In his latest video, Battle decides to open up the control panel to revive it for an upcoming tour. The good news is that the system is still mostly functional, though a couple of the device’s Arduino—it’s run by a dozen Nanos along with four frequency central boards, a SparkFun WAV trigger, and a bunch of stripboard circuits—are missing. 

After deciphering what he was thinking well over a year ago, considering what he might do differently today, reattaching wires, and tinkering, he’s able to get things functional. This is, of course, followed by the requisite solo synth-bike performance.

More details on how Battle’s beat-banging bike can be found here. 

An e-skateboard controller made from scratch with Arduino

Last June, Timo Brinschein bought a Qu4tro electric skateboard with hopes of using it for fun and commuting duties. Unfortunately, while the skateboard itself worked well, the remote had many shortcomings.

Since replacing the skateboard’s controls entirely was out of reach, he instead settled on the “small” job of reverse engineering and swapping out the wireless controller for one of his own designs. 

The resulting build uses an Arduino Nano as the brains of the device, along with the well-known nRF24L0+ module for wireless communication. Everything is housed inside a custom 3D-printed enclosure. 

Code for the project is available on GitHub, and print files for the excellent control handle is on Thingiverse.

Electronoobs creates his own Bluetooth-controlled Daft Punk helmet

If you like electronic music, you’ve certainly admired Daft Punk’s glowing electronic helmets. While the originals are amazing, as shown in this Electronoobs tutorial, you can now make a very good replica for around $20 and 30 hours of print time.

Print files for the helmet itself are based on this Thomas Bangalter build by the Ruiz Brothers, and similar to that one, a good amount of sanding and finishing was needed to give it a metallic look. 

Electronoobs’ helmet features seven WS2812 RGB LED strips, all connected to an Arduino Nano. Everything is controlled over Bluetooth by a custom Android app made with the MIT App Inventor, along with a microphone that allows the visor to react to music.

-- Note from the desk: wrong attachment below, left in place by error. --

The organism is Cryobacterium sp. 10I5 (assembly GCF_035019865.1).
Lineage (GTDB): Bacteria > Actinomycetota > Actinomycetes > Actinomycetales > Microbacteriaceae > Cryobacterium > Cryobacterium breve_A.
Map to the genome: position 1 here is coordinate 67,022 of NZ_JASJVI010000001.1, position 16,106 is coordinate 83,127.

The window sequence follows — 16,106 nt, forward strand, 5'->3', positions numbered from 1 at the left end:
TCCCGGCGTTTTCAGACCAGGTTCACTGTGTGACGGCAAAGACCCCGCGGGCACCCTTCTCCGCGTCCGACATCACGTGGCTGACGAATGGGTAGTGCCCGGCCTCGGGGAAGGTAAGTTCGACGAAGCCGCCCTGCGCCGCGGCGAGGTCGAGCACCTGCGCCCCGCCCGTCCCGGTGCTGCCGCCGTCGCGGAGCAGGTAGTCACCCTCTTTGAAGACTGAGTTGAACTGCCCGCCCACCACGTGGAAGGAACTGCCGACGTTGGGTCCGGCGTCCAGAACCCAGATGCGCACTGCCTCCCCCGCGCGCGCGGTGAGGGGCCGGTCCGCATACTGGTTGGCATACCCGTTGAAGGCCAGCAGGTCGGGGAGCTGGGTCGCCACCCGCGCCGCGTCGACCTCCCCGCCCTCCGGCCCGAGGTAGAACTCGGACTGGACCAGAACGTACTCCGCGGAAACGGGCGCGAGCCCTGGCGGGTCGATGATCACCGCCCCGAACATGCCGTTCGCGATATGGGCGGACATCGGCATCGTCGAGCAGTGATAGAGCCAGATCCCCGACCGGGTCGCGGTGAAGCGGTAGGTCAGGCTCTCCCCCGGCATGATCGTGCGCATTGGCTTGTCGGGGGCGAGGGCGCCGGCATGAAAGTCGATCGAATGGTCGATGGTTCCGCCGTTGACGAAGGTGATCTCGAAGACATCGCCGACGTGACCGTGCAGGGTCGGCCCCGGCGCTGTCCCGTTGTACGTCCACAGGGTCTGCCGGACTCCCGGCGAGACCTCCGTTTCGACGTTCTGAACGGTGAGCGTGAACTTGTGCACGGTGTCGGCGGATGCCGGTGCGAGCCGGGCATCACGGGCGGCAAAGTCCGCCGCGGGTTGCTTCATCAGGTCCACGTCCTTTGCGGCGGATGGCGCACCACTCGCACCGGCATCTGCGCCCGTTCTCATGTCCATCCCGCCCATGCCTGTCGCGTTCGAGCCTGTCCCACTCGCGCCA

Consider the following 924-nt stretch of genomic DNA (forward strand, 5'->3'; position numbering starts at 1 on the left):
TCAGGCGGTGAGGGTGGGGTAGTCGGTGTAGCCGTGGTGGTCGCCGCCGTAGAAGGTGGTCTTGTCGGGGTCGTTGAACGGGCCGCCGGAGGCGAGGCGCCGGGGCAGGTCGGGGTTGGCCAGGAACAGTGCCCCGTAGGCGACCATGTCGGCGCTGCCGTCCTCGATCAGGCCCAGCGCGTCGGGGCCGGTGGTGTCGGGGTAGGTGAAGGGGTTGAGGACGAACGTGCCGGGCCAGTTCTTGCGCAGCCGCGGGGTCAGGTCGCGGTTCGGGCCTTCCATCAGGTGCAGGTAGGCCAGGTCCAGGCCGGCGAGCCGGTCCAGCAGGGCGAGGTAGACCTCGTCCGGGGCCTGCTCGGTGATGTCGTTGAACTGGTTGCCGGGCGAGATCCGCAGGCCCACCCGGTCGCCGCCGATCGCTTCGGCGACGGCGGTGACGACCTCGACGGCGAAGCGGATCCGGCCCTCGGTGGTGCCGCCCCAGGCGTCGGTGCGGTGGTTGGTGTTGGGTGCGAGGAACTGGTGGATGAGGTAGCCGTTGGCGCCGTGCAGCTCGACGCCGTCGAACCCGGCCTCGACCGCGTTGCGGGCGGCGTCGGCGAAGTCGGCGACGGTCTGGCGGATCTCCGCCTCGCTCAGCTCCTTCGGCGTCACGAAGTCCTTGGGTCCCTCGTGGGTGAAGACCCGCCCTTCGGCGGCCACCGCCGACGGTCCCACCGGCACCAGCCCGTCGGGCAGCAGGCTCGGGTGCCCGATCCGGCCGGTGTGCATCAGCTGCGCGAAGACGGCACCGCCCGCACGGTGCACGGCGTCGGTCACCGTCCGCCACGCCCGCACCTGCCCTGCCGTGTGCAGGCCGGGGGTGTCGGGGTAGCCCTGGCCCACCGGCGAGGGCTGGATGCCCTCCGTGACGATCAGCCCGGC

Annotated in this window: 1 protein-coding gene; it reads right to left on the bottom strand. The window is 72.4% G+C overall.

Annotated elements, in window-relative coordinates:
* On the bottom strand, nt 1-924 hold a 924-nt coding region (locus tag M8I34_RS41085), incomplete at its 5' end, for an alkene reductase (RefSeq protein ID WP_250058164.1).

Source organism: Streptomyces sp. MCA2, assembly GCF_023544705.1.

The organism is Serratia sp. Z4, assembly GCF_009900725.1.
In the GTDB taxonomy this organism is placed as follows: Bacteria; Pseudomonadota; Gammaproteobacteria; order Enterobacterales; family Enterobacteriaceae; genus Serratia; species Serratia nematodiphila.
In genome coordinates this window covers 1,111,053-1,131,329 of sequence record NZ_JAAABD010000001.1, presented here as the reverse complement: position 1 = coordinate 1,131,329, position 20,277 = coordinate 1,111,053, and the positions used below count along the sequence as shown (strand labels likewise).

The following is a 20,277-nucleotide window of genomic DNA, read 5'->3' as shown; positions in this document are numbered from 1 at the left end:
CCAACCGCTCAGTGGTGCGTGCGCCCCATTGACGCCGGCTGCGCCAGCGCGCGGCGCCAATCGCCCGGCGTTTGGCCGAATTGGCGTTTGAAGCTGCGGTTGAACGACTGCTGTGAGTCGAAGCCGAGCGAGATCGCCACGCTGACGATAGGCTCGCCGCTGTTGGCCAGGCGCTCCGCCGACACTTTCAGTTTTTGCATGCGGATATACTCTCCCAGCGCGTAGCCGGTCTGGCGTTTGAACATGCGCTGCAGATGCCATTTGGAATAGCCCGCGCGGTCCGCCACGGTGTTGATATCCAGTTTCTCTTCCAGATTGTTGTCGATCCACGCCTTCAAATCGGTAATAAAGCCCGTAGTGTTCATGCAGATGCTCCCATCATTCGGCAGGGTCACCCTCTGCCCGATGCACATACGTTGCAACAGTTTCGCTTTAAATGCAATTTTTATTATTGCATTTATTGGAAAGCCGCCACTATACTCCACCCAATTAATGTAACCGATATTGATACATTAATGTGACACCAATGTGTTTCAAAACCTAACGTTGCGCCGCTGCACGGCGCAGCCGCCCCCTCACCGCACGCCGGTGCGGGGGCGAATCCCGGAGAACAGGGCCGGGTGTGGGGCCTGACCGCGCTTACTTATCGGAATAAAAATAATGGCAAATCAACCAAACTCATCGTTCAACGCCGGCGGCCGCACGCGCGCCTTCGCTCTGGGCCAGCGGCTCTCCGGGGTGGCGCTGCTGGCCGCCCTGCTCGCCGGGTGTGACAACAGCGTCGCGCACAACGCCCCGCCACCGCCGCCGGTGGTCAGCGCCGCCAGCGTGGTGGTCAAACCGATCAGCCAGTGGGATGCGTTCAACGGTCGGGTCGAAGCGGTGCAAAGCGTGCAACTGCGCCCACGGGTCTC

Build a tachometer for your metal lathe with Arduino

If you manage to get a small lathe in your home shop, it will likely come with a dial to adjust the speed, but it may not have a tachometer to tell you if it’s actually spinning at your desired setting. Rather than accept this imprecision on his model, hacker Tony Scarpelli designed his own non-contact tachometer using an Arduino Nano.

The build is ingeniously simple, and mounts an infrared proximity sensor near gearing in the back of the lathe’s headstock. White paper is placed on this rotating surface, allowing the sensor to tell between this marker and the otherwise dark surface as it spins. Sensor pulses are recorded by the Arduino, which outputs RPM values on a small 16×2 LCD display.

Draw on an oscilloscope with Arduino

If you’ve ever wanted to plot shapes using an oscilloscope, YouTuber Electronoobs reveals the tricks in his latest video. In it, he draws a Christmas tree, along with a few other shapes, and while that holiday is now past, there’s always the 2019. Of course, you don’t have to wait, as these concepts can be applied to anything you like throughout the year!

In the video, Electronoobs uses an Arduino Nano to produce PWM signals on two channels, filtering each of them with a capacitor and resistor. As he explains, shapes must be fairly simple, and end in the same place they started. Even with these restrictions, once the oscilloscope it turned to x/y plot mode and the signal is tuned in, the results are quite good.

In this tutorial we will use two pins from the Arduino to create fast PWM signals. With a small filter, we change the amplitude of that signal according to the width of the PWM pulse. By that, we can draw shapes on the oscilloscope when in XY mode.

Code for the project can be found in Electronoobs’ write-up here.

A multi-matrix scrolling text display for absolute beginners

For this build, YouTuber DIY Perspective goes through the process of constructing a scrolling text display with two 8×8 matrices. 

His instructions, along with an excellent video, go through the process from the very basics, including things that many would take for granted, like installing the Arduino IDE. For this reason, it could be a great introduction for those that are new to the maker electronics scene.

The device is controlled via an Arduino Nano and can be powered by an 18650 battery or wall charger. While relatively simple electronics-wise, what really sets this project apart is the beautifully finished wooden enclosure. It’s held together with glue, and nicely sealed with a single screw!